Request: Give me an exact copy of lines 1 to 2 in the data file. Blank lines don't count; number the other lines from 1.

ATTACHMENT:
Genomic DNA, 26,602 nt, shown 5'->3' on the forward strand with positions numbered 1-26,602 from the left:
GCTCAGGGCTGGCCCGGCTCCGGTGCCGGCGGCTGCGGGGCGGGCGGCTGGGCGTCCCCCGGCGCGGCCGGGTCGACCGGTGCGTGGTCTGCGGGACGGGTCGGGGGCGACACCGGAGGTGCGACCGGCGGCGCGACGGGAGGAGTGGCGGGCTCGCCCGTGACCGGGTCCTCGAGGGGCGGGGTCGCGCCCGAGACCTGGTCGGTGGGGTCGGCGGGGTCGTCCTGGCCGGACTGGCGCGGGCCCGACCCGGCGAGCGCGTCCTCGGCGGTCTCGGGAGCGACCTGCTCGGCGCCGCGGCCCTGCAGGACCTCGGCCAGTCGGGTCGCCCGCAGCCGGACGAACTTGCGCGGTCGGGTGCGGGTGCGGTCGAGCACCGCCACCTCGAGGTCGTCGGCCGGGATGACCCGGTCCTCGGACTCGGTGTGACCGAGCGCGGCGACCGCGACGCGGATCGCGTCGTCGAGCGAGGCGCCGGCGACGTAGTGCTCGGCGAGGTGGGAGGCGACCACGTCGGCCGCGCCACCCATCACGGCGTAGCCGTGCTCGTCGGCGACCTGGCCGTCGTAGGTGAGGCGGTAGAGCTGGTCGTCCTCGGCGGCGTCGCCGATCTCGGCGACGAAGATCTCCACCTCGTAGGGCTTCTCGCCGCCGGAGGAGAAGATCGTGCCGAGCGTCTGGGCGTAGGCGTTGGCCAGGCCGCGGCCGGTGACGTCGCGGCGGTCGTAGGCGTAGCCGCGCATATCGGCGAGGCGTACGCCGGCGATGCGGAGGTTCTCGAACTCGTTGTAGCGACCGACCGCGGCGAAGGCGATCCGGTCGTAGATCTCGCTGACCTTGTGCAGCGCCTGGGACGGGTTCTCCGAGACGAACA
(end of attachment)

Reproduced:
Genomic DNA, 26,602 nt, shown 5'->3' on the forward strand with positions numbered 1-26,602 from the left:
GCTCAGGGCTGGCCCGGCTCCGGTGCCGGCGGCTGCGGGGCGGGCGGCTGGGCGTCCCCCGGCGCGGCCGGGTCGACCGGTGCGTGGTCTGCGGGACGGGTCGGGGGCGACACCGGAGGTGCGACCGGCGGCGCGACGGGAGGAGTGGCGGGCTCGCCCGTGACCGGGTCCTCGAGGGGCGGGGTCGCGCCCGAGACCTGGTCGGTGGGGTCGGCGGGGTCGTCCTGGCCGGACTGGCGCGGGCCCGACCCGGCGAGCGCGTCCTCGGCGGTCTCGGGAGCGACCTGCTCGGCGCCGCGGCCCTGCAGGACCTCGGCCAGTCGGGTCGCCCGCAGCCGGACGAACTTGCGCGGTCGGGTGCGGGTGCGGTCGAGCACCGCCACCTCGAGGTCGTCGGCCGGGATGACCCGGTCCTCGGACTCGGTGTGACCGAGCGCGGCGACCGCGACGCGGATCGCGTCGTCGAGCGAGGCGCCGGCGACGTAGTGCTCGGCGAGGTGGGAGGCGACCACGTCGGCCGCGCCACCCATCACGGCGTAGCCGTGCTCGTCGGCGACCTGGCCGTCGTAGGTGAGGCGGTAGAGCTGGTCGTCCTCGGCGGCGTCGCCGATCTCGGCGACGAAGATCTCCACCTCGTAGGGCTTCTCGCCGCCGGAGGAGAAGATCGTGCCGAGCGTCTGGGCGTAGGCGTTGGCCAGGCCGCGGCCGGTGACGTCGCGGCGGTCGTAGGCGTAGCCGCGCATATCGGCGAGGCGTACGCCGGCGATGCGGAGGTTCTCGAACTCGTTGTAGCGACCGACCGCGGCGAAGGCGATCCGGTCGTAGATCTCGCTGACCTTGTGCAGCGCCTGGGACGGGTTCTCCGAGACGAACA